This is the second of two blogs (yesterday and today) on an important topic. I hope you find it helpful:
Tip #6: A special needs trust does not have to be inflexible. Some special needs trusts are unnecessarily inflexible and generic. Although an attorney with some knowledge of the area can protect almost any trust from invalidating the beneficiary's public benefits, many trusts are not customized to the particular beneficiary's needs. Thus the beneficiary fails to receive the benefits that the parents or others provide while they were alive.
Another frequent mistake occurs when the special needs trust includes a pay-back provision rather than allowing the remainder of the trust to go to others upon the death of the special needs beneficiary. While these pay-back provisions are necessary in certain types of special needs trusts, an attorney who understands this area and knows the difference can save family members and loved ones hundreds of thousands of dollars, or more.
Tip #7: Exercise great caution in selecting a trustee. Loved ones or family members can manage the special needs trust while alive and well if they are willing to serve and have proper training and guidance. Once the family member or loved one is no longer able to serve as trustee, they can choose who will serve according to the instructions provided in the trust. Families or loved ones who create a special needs trust may choose a team of advisors and/or a professional trustee to serve. Whoever they choose, it is crucial that the trustee is financially savvy, well-organized and of course, ethical.
Tip #8: Invite others to contribute to the special needs trust. A key benefit of creating a special needs trust now is that the beneficiary's extended family and friends can make gifts to the trust or remember the trust as they plan their own estates. For example, these family members and friends can name the special needs trust as the beneficiary of their own assets in their revocable trust or will, and they can also name the special needs trust as a beneficiary of life insurance or retirement benefits. Unfortunately, many extended family members may not be aware that a trust exists, or that they could contribute money to the special needs trust now or as an inheritance later.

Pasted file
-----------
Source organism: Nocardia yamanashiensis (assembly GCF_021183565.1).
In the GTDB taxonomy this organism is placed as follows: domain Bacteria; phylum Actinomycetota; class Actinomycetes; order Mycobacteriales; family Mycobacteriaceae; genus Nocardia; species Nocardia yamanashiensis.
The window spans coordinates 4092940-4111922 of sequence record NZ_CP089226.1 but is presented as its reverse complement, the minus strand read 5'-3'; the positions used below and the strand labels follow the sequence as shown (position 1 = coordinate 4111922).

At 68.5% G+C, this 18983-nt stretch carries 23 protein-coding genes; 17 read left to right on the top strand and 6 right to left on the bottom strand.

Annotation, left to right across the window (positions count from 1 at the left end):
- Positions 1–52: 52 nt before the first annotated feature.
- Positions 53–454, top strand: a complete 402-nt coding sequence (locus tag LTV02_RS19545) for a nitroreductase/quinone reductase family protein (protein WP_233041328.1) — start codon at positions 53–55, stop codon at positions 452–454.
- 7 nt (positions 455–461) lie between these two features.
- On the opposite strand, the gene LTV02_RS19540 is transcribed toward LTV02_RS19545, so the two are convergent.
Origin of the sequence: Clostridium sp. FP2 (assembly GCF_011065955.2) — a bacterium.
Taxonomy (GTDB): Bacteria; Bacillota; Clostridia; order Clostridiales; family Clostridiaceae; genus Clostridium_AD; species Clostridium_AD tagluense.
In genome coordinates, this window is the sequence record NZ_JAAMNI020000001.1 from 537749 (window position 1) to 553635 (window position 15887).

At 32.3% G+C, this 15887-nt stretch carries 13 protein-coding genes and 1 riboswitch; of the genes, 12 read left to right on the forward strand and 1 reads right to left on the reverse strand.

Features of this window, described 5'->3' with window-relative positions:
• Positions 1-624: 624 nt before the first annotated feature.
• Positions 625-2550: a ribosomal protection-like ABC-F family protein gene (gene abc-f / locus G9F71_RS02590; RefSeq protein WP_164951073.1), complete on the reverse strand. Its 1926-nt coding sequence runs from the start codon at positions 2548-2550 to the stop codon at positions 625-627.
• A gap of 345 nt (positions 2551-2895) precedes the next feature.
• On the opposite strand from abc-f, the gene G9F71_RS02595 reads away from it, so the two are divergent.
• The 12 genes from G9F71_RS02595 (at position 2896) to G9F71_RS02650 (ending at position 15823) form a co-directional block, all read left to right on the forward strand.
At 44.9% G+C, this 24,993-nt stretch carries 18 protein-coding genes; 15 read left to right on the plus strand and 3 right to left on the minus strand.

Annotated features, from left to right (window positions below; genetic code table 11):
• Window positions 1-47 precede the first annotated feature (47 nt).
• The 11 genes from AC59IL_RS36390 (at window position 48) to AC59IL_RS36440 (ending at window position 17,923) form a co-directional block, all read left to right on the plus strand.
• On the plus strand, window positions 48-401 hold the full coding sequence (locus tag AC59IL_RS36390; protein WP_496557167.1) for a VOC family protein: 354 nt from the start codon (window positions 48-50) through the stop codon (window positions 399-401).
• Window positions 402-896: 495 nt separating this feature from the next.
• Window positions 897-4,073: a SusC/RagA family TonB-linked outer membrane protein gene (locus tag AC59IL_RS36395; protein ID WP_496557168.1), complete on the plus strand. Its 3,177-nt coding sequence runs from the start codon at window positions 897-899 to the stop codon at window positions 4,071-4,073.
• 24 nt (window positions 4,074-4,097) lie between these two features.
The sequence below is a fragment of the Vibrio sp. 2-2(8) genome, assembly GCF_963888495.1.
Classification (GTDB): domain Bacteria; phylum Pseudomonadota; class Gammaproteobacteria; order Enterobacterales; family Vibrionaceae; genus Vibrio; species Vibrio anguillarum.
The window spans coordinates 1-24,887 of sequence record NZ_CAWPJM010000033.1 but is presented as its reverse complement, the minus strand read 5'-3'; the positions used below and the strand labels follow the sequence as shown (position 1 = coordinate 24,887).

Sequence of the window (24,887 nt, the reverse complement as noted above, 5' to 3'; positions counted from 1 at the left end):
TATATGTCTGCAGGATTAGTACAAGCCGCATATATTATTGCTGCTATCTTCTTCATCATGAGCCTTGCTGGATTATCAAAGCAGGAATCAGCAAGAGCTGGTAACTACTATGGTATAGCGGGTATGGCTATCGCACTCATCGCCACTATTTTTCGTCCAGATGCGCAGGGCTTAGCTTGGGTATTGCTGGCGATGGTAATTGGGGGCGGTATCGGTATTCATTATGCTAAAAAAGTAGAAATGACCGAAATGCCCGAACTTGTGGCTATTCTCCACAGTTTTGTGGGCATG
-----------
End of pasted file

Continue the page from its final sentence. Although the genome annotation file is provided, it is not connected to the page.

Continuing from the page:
Tip #9: This is an ever-changing area of the law. The rules applicable to special needs trusts and planning are constantly changing. For example, the Affordable Care Act now makes private health insurance an option for people with special needs. However, private insurance will still not cover the costs of long-term care and other services or equipment necessary for a loved one with special needs. Thus, even if the family chooses private insurance, the special needs beneficiary may still require Medicaid eligibility, necessitating a special needs trust. Please contact us if you have questions about these options.
Planning for a special needs beneficiary requires particular care and knowledge on the part of the planning team. A properly drafted and funded special needs trust can ensure that a special needs beneficiary has sufficient assets to care for him or her, in a manner intended by loved ones, throughout the beneficiary's lifetime. Please contact us if you have any questions regarding planning for special needs beneficiaries.
You can learn more about this topic as well as other strategies on our website under the tab entitled: special needs planning in Virginia. Be sure you also sign up for our complimentary e-newsletter so that you may be informed of all the latest issues that could affect you, your loved ones and your estate planning.